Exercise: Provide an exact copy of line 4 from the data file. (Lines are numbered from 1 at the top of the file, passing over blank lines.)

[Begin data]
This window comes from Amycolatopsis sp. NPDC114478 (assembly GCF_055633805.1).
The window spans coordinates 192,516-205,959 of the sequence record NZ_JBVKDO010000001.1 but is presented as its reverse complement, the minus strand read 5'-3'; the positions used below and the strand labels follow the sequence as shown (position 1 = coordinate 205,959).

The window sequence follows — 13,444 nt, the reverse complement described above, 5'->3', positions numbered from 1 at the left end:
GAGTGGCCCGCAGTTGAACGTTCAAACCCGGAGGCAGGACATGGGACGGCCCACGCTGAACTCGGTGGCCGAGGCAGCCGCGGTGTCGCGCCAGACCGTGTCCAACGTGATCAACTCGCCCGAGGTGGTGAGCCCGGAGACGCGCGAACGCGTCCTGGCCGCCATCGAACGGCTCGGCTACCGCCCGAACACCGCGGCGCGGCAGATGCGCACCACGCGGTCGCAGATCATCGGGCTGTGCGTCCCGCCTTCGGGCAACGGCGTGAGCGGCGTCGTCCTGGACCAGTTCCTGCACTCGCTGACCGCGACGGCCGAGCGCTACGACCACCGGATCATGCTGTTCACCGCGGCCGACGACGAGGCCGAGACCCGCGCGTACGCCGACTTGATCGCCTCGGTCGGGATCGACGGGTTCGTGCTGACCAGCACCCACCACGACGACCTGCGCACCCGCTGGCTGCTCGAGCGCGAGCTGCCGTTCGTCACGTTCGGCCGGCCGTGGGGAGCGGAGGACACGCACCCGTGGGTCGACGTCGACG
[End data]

GAGTGGCCCGCAGTTGAACGTTCAAACCCGGAGGCAGGACATGGGACGGCCCACGCTGAACTCGGTGGCCGAGGCAGCCGCGGTGTCGCGCCAGACCGTGTCCAACGTGATCAACTCGCCCGAGGTGGTGAGCCCGGAGACGCGCGAACGCGTCCTGGCCGCCATCGAACGGCTCGGCTACCGCCCGAACACCGCGGCGCGGCAGATGCGCACCACGCGGTCGCAGATCATCGGGCTGTGCGTCCCGCCTTCGGGCAACGGCGTGAGCGGCGTCGTCCTGGACCAGTTCCTGCACTCGCTGACCGCGACGGCCGAGCGCTACGACCACCGGATCATGCTGTTCACCGCGGCCGACGACGAGGCCGAGACCCGCGCGTACGCCGACTTGATCGCCTCGGTCGGGATCGACGGGTTCGTGCTGACCAGCACCCACCACGACGACCTGCGCACCCGCTGGCTGCTCGAGCGCGAGCTGCCGTTCGTCACGTTCGGCCGGCCGTGGGGAGCGGAGGACACGCACCCGTGGGTCGACGTCGACG